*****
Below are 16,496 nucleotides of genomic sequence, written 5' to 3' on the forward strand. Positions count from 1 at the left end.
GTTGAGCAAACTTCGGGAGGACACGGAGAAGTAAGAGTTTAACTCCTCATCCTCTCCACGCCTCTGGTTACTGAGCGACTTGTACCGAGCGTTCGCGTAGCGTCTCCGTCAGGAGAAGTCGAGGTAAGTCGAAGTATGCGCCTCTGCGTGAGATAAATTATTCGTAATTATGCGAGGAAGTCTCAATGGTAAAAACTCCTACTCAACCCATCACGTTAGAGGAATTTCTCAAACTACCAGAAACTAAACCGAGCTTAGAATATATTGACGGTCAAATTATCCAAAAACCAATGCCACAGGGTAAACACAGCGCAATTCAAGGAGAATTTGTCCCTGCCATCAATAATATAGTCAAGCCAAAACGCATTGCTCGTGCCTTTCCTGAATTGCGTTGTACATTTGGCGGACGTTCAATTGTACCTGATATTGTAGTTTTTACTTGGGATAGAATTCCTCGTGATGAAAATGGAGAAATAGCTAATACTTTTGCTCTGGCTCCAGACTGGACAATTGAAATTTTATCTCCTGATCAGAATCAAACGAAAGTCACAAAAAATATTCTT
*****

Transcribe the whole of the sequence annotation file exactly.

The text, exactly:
Below are 16,496 nucleotides of genomic sequence, written 5' to 3' on the forward strand. Positions count from 1 at the left end.
GTTGAGCAAACTTCGGGAGGACACGGAGAAGTAAGAGTTTAACTCCTCATCCTCTCCACGCCTCTGGTTACTGAGCGACTTGTACCGAGCGTTCGCGTAGCGTCTCCGTCAGGAGAAGTCGAGGTAAGTCGAAGTATGCGCCTCTGCGTGAGATAAATTATTCGTAATTATGCGAGGAAGTCTCAATGGTAAAAACTCCTACTCAACCCATCACGTTAGAGGAATTTCTCAAACTACCAGAAACTAAACCGAGCTTAGAATATATTGACGGTCAAATTATCCAAAAACCAATGCCACAGGGTAAACACAGCGCAATTCAAGGAGAATTTGTCCCTGCCATCAATAATATAGTCAAGCCAAAACGCATTGCTCGTGCCTTTCCTGAATTGCGTTGTACATTTGGCGGACGTTCAATTGTACCTGATATTGTAGTTTTTACTTGGGATAGAATTCCTCGTGATGAAAATGGAGAAATAGCTAATACTTTTGCTCTGGCTCCAGACTGGACAATTGAAATTTTATCTCCTGATCAGAATCAAACGAAAGTCACAAAAAATATTCTT